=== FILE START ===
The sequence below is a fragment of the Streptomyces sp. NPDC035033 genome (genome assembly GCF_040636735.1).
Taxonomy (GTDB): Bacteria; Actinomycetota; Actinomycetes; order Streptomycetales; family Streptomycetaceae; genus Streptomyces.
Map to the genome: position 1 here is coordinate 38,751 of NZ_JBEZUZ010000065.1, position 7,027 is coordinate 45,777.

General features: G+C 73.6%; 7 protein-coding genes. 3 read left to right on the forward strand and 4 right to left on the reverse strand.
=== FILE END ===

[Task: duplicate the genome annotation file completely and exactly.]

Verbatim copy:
The sequence below is a fragment of the Streptomyces sp. NPDC035033 genome (genome assembly GCF_040636735.1).
Taxonomy (GTDB): Bacteria; Actinomycetota; Actinomycetes; order Streptomycetales; family Streptomycetaceae; genus Streptomyces.
Map to the genome: position 1 here is coordinate 38,751 of NZ_JBEZUZ010000065.1, position 7,027 is coordinate 45,777.

General features: G+C 73.6%; 7 protein-coding genes. 3 read left to right on the forward strand and 4 right to left on the reverse strand.